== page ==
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Publication numberUS20050111782 A1
Publication typeApplication
Application numberUS 10/507,575
PCT numberPCT/IB2003/000928
Publication dateMay 26, 2005
Filing dateMar 13, 2003
Priority dateMar 13, 2002
Also published asEP1483612A2, EP1483612A4, EP1483612B1, US7162114, WO2003076971A2, WO2003076971A3
Publication number10507575, 507575, PCT/2003/928, PCT/IB/2003/000928, PCT/IB/2003/00928, PCT/IB/3/000928, PCT/IB/3/00928, PCT/IB2003/000928, PCT/IB2003/00928, PCT/IB2003000928, PCT/IB200300928, PCT/IB3/000928, PCT/IB3/00928, PCT/IB3000928, PCT/IB300928, US 2005/0111782 A1, US 2005/111782 A1, US 20050111782 A1, US 20050111782A1, US 2005111782 A1, US 2005111782A1, US-A1-20050111782, US-A1-2005111782, US2005/0111782A1, US2005/111782A1, US20050111782 A1, US20050111782A1, US2005111782 A1, US2005111782A1
InventorsAriela Donval, Doron Nevo, Moshe Oron, Ram Oron
Original AssigneeAriela Donval, Doron Nevo, Moshe Oron, Ram Oron
Export CitationBiBTeX, EndNote, RefMan
External Links: USPTO, USPTO Assignment, Espacenet
Optical energy switching device and method
US 20050111782 A1
Abstract
An optical power or energy-switching device, comprising an optical waveguide having an input section and an output section, the two sections forming a pair of opposed surfaces extending transversely through the axes of said waveguide sections, and a thin, substantially transparent layer of electrically conductive material disposed between said opposed surfaces, said layer of conductive material forming a plasma when exposed to optical signals propagating within said optical waveguide with an optical power level above a predetermined threshold, said plasma damaging said opposed surfaces sufficiently to render said surfaces substantially opaque to light propagating within said optical waveguide so as to prevent the transmission of such light.
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Claims(51)
1. An optical power or energy-switching device, comprising:
an optical waveguide having an input section and an output section, the two sections forming a pair of opposed surfaces extending transversely through the axes of said waveguide sections, and
a thin, substantially transparent layer of electrically conductive material disposed between said opposed surfaces, said layer of conductive material forming a plasma when exposed to optical signals propagating within said optical waveguide with an optical power level above a predetermined threshold, said plasma damaging said opposed surfaces sufficiently to render said surfaces substantially opaque to light propagating within said optical waveguide so as to prevent the transmission of such light.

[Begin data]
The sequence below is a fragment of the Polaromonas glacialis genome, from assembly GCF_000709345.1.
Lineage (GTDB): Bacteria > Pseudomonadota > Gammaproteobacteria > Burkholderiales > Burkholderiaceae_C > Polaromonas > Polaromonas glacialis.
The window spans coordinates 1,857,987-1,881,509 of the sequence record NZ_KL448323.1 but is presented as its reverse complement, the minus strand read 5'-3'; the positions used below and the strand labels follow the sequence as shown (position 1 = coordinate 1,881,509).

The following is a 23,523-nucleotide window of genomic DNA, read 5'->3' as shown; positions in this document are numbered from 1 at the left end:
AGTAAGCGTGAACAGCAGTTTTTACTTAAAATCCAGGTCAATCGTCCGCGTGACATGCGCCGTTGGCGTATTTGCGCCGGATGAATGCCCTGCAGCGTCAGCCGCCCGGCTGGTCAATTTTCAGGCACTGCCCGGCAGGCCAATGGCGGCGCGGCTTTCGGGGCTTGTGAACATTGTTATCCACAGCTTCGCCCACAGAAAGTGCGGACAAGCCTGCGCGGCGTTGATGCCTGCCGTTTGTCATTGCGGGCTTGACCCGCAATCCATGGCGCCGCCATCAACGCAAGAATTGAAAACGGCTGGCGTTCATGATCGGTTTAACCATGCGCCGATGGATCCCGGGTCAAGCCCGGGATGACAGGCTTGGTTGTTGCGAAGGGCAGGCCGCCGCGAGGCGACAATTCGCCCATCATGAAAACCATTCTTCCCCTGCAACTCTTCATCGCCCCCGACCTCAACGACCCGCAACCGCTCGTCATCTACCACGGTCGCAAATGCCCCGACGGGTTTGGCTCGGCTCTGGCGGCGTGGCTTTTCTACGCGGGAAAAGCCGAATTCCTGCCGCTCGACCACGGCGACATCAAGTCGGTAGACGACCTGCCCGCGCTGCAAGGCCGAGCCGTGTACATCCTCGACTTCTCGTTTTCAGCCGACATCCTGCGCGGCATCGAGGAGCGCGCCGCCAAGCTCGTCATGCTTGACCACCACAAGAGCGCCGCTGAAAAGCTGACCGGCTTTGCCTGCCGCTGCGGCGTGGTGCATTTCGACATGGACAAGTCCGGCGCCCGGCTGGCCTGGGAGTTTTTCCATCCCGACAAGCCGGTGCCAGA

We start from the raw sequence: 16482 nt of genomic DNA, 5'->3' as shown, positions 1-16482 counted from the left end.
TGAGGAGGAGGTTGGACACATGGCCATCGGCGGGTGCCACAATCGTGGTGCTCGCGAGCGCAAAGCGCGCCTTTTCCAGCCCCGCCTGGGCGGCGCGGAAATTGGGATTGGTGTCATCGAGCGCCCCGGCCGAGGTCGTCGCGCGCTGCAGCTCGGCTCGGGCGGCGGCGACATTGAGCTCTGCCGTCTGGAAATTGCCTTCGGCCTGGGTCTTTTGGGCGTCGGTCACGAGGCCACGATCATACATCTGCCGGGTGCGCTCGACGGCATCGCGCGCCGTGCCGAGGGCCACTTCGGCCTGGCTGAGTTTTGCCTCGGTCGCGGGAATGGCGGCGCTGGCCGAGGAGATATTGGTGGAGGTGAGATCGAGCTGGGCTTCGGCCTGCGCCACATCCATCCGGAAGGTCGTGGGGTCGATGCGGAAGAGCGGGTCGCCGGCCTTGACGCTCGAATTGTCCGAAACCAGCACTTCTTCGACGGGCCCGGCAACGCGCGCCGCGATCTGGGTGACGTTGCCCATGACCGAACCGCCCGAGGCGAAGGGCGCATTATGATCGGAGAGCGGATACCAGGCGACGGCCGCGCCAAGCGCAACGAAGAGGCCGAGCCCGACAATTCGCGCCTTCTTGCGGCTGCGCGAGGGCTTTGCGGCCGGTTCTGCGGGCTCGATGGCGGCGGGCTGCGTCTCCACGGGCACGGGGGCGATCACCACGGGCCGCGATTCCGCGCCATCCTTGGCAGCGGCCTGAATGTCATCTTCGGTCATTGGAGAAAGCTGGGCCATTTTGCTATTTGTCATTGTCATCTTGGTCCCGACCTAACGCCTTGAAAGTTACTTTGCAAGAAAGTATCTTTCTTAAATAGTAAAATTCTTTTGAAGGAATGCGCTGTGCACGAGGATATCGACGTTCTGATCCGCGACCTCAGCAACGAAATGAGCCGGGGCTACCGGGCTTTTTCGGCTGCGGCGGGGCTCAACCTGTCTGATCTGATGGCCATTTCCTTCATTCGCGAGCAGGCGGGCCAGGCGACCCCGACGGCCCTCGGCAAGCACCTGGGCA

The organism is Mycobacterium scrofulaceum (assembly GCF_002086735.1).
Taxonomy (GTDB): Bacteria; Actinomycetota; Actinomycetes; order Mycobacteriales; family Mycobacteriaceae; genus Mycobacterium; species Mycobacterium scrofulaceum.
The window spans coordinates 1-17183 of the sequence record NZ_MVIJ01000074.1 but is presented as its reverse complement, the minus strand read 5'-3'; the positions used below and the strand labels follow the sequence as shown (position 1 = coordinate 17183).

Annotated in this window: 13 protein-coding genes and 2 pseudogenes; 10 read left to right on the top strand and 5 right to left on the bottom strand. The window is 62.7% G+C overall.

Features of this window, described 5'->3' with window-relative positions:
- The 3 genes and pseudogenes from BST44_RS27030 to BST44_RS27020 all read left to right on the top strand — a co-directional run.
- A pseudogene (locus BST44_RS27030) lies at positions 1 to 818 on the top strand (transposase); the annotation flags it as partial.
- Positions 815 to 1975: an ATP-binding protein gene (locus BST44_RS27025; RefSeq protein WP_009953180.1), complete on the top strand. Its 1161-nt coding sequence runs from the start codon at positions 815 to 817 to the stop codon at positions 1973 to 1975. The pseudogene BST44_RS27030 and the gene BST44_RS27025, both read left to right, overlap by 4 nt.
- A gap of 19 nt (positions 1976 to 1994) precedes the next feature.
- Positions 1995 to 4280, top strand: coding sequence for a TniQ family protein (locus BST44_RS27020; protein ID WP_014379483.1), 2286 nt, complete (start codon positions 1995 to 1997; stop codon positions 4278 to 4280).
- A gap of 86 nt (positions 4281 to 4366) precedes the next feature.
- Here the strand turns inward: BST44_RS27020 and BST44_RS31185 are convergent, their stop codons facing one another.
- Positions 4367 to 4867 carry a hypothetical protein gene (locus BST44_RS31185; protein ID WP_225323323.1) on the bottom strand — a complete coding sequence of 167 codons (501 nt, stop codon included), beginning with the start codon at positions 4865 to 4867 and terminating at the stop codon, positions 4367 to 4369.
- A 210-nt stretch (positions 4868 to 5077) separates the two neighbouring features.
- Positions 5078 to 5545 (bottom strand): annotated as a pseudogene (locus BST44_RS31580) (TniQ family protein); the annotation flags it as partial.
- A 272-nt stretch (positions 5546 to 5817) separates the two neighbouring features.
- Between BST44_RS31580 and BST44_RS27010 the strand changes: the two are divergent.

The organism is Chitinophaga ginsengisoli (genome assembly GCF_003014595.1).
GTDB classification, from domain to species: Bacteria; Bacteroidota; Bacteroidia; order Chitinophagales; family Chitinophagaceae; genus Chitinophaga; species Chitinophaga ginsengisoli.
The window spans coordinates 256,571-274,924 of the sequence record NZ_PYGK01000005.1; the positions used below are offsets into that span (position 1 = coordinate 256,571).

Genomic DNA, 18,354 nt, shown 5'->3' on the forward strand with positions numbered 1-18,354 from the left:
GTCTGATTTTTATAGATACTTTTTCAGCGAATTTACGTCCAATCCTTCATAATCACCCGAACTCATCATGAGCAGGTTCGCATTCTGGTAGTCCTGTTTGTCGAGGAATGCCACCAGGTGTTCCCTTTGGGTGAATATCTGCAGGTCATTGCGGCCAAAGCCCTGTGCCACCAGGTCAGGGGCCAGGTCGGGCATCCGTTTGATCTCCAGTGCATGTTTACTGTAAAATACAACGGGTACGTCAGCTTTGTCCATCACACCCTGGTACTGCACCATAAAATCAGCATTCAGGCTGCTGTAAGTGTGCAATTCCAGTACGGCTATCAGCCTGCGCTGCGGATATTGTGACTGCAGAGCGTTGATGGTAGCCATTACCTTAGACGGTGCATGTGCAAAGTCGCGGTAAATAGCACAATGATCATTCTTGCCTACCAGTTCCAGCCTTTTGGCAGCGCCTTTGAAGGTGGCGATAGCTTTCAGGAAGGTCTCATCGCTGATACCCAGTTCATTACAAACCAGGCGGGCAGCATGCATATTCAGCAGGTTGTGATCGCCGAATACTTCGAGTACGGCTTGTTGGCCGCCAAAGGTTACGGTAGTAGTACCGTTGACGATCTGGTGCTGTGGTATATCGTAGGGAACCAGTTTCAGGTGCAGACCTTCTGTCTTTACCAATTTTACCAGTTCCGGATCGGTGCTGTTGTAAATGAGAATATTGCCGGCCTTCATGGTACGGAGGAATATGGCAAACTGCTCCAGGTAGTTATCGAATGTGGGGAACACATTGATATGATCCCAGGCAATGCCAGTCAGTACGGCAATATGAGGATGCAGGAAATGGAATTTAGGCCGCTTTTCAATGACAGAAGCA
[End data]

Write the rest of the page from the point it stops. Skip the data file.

2. The optical power or energy-switching device of claim 1, which includes a thin, substantially transparent coating of an anti-reflective material on at least one surface of said conductive layer.
3. The optical power or energy-switching device of claim 1, which includes a thin, substantially transparent coating of an anti-reflective material on both surfaces of said conductive layer.
4. The optical power or energy-switching device of claim 1, wherein said electrically conductive material is at least one material selected from the group consisting of the metals rhodium, aluminum, gold, silver, chromium, nickel and alloys of at least two of said metals.
5. The optical power or energy-switching device of claim 1, wherein said electrically conductive material comprises at least two layers of at least one material selected from the group consisting of the metals rhodium, aluminum, gold, silver, chromium, nickel and alloys of at least two of said metals, said layers being stacked one on top of the other.
6. The optical power energy-switching device of claim 1, which includes a detector receiving light emitted by said plasma to detect the status of the energy-switching device.
7. The optical energy-switching device of claim 1, wherein said waveguide is an optical fiber.
8. The optical energy-switching device of claim 1, which includes a pair of connectors each of which is attached to one of said input and output waveguide sections, each connector including a ferrule receiving a portion of said input or output waveguide section, and an aligning sleeve surrounding said ferrules for aligning said opposed surfaces with each other.
9. The optical energy-switching device of claim 1, wherein said input and output waveguide sections are attached to each other by a mechanical splicing section that includes an aligning sleeve or capillary surrounding said waveguide sections for aligning said opposed surfaces with each other.
10. The optical energy-switching device of claim 1, wherein said input and output waveguide sections are attached to each other by fusion splicing.
11. The optical energy-switching device of claim 1, wherein said waveguide is at least one fiber made of polymer.
12. The optical energy-switching device of claim 1, wherein said waveguide is at least one fiber made of an absorbing material.
13. The optical power or energy-switching device of claim 1, wherein said opposed surfaces are not perpendicular to said optical path of said waveguide so as to prevent back reflections.
14. The optical energy-switching device of claim 1, further comprising means for detecting the status of the switching device by detecting the continuity of a thin metallic film across a core of said waveguide after exposure to over-threshold powers.